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Asking passersby on the street in Jamaica, she asked people to step into her make-shift photo studio for a portrait and to answer the question, “Where would you take me on a guided tour?” The work also brought into a new context the Intersection | Prospect Heights guidebooks–which when people perused them in Jamaica, elicited comments of “I know how that feels…” and “I go there to shop!” and of course, “I think gentrification is happening everywhere…”
The linkages across space, even in one city, were significant–and were echoed by where Jamaica residents would in fact, take someone on a tour. While Jamaica Ave got a lot of love, locales also ranged from the local pizza place to Paris, France. Lower Manhattan, going home to Rhode Island, or to the small town in Minnesota visited just once, also figured significantly in this imagined geography.
Intersection | Jamaica built on a much earlier work, Playground, in which Gabrielle asked people in East Harlem the very same question in 2002. One of those people had said he’d take her to Jamaica — and finally, in 2016, she got there.
I’d take you to Jamaica, Queens. 165th Street. I didn’t go to Jamaica Queens until I was like fourteen years old. But, Jamaica Queens is like home to me. Still, everybody there knows me, the people haven’t changed much.
– Pierre Rene, the Bedazzler
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Intersection | Prospect Heights returns this month with a panel discussion and series of tours to launch Our Places, a new booklet presenting stories and concerns of current and former neighbors, tracking development and demographic change, and looking at how it plays out on our streets. What is the future of Prospect Heights and our city?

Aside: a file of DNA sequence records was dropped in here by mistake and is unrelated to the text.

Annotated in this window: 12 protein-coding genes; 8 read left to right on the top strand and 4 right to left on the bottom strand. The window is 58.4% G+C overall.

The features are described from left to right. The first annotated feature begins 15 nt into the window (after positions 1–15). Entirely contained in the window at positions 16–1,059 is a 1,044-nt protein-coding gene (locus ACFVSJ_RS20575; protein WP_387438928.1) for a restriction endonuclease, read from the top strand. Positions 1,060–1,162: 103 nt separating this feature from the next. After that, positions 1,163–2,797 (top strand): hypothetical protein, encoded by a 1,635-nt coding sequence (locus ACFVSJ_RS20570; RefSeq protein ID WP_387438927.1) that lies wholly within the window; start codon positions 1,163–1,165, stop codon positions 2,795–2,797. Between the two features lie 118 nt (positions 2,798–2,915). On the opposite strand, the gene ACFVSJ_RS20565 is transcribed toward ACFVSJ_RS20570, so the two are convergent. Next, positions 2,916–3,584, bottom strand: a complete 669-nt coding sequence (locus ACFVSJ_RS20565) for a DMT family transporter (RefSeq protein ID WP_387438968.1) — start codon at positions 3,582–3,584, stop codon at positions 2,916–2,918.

Find out more at : inter-section.org
‘It was not about money’ : An Intersection | Prospect Heights discussion
June 15, 7-8:30pm
@ Information Commons Lab, Brooklyn Public Library, Grand Army Plaza
Talking with organizers, politicians and planners about the experience of change in Prospect Heights, and what it implies for neighborhoods across the city facing large-scale development. How do we preserve community?
Speakers include Letitia James, NYC Public Advocate, Thomas Angotti (Hunter College, CUNY), Deb Howard (IMPACCT), Regina Cahill (North Flatbush BID) and Catherine Green (ARTs East New York).
Moderated by Gabrielle Bendiner-Viani (Buscada) and Gib Veconi (PHNDC).
Guided tours : June 11 & June 18
Meet @ Met Food, 632 Vanderbilt Ave., between Park Place & Prospect Place
Join us for creative walking tours telling the new and old Intersection stories in sites around the neighborhood. How these are similar or different to your own stories?
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We installed almost 20 Intersection|Prospect Heights popup exhibitions in everyday places all around Prospect Heights. These included the supermarket, the library, the hardware store, dry cleaners and bars, among other places. One of the highlights of the project was forming relationships with these businesses and the ways that they came to host the project, and in many sites, to really support it, look out for it, and feel proud of it.
Met Food. The place that kept me going in my research, which David told me “talks more about the sense of community” than anywhere else, and the place to which I was most thrilled to see these stories and photographs brought back, almost 15 years later. Frank and Abdul, community-builders, and incredibly supportive people in this project. Not to mention hosts who on our guided tours provided all participants with bananas. Amazing.